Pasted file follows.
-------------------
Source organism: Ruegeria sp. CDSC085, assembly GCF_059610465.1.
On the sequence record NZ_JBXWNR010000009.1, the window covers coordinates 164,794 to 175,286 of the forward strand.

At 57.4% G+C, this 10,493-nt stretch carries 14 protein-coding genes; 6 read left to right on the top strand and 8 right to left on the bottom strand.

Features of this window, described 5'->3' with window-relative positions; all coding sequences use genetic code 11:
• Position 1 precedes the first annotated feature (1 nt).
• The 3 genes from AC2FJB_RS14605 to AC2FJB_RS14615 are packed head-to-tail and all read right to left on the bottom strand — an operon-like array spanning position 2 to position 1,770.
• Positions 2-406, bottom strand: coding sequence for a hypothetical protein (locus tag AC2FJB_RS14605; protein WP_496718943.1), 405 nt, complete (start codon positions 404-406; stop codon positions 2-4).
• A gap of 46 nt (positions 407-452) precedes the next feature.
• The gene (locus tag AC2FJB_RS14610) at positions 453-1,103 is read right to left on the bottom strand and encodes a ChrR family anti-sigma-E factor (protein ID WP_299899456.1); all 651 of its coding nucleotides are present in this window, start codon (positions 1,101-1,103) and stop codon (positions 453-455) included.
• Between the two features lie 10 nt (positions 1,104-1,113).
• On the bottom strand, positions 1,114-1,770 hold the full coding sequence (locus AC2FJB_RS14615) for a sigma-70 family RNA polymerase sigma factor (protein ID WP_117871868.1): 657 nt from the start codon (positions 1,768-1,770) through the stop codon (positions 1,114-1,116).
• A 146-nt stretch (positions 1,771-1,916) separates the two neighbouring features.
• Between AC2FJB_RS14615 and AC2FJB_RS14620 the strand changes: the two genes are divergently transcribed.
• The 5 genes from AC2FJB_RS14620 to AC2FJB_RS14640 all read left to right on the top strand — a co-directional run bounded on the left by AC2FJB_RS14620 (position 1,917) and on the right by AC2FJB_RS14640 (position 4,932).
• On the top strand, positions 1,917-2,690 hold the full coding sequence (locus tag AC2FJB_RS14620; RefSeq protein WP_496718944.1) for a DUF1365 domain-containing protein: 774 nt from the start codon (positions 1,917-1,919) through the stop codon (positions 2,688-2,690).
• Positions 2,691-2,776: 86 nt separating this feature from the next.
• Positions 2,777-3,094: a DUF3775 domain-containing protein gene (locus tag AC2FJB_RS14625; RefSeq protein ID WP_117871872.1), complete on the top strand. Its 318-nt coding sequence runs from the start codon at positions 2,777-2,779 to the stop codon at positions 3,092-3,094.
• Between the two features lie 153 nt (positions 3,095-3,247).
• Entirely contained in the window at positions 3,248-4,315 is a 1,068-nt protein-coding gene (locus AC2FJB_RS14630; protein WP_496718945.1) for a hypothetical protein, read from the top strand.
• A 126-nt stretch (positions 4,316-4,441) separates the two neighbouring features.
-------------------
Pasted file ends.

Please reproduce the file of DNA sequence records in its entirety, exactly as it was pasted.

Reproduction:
Source organism: Ruegeria sp. CDSC085, assembly GCF_059610465.1.
On the sequence record NZ_JBXWNR010000009.1, the window covers coordinates 164,794 to 175,286 of the forward strand.

At 57.4% G+C, this 10,493-nt stretch carries 14 protein-coding genes; 6 read left to right on the top strand and 8 right to left on the bottom strand.

Features of this window, described 5'->3' with window-relative positions; all coding sequences use genetic code 11:
• Position 1 precedes the first annotated feature (1 nt).
• The 3 genes from AC2FJB_RS14605 to AC2FJB_RS14615 are packed head-to-tail and all read right to left on the bottom strand — an operon-like array spanning position 2 to position 1,770.
• Positions 2-406, bottom strand: coding sequence for a hypothetical protein (locus tag AC2FJB_RS14605; protein WP_496718943.1), 405 nt, complete (start codon positions 404-406; stop codon positions 2-4).
• A gap of 46 nt (positions 407-452) precedes the next feature.
• The gene (locus tag AC2FJB_RS14610) at positions 453-1,103 is read right to left on the bottom strand and encodes a ChrR family anti-sigma-E factor (protein ID WP_299899456.1); all 651 of its coding nucleotides are present in this window, start codon (positions 1,101-1,103) and stop codon (positions 453-455) included.
• Between the two features lie 10 nt (positions 1,104-1,113).
• On the bottom strand, positions 1,114-1,770 hold the full coding sequence (locus AC2FJB_RS14615) for a sigma-70 family RNA polymerase sigma factor (protein ID WP_117871868.1): 657 nt from the start codon (positions 1,768-1,770) through the stop codon (positions 1,114-1,116).
• A 146-nt stretch (positions 1,771-1,916) separates the two neighbouring features.
• Between AC2FJB_RS14615 and AC2FJB_RS14620 the strand changes: the two genes are divergently transcribed.
• The 5 genes from AC2FJB_RS14620 to AC2FJB_RS14640 all read left to right on the top strand — a co-directional run bounded on the left by AC2FJB_RS14620 (position 1,917) and on the right by AC2FJB_RS14640 (position 4,932).
• On the top strand, positions 1,917-2,690 hold the full coding sequence (locus tag AC2FJB_RS14620; RefSeq protein WP_496718944.1) for a DUF1365 domain-containing protein: 774 nt from the start codon (positions 1,917-1,919) through the stop codon (positions 2,688-2,690).
• Positions 2,691-2,776: 86 nt separating this feature from the next.
• Positions 2,777-3,094: a DUF3775 domain-containing protein gene (locus tag AC2FJB_RS14625; RefSeq protein ID WP_117871872.1), complete on the top strand. Its 318-nt coding sequence runs from the start codon at positions 2,777-2,779 to the stop codon at positions 3,092-3,094.
• Between the two features lie 153 nt (positions 3,095-3,247).
• Entirely contained in the window at positions 3,248-4,315 is a 1,068-nt protein-coding gene (locus AC2FJB_RS14630; protein WP_496718945.1) for a hypothetical protein, read from the top strand.
• A 126-nt stretch (positions 4,316-4,441) separates the two neighbouring features.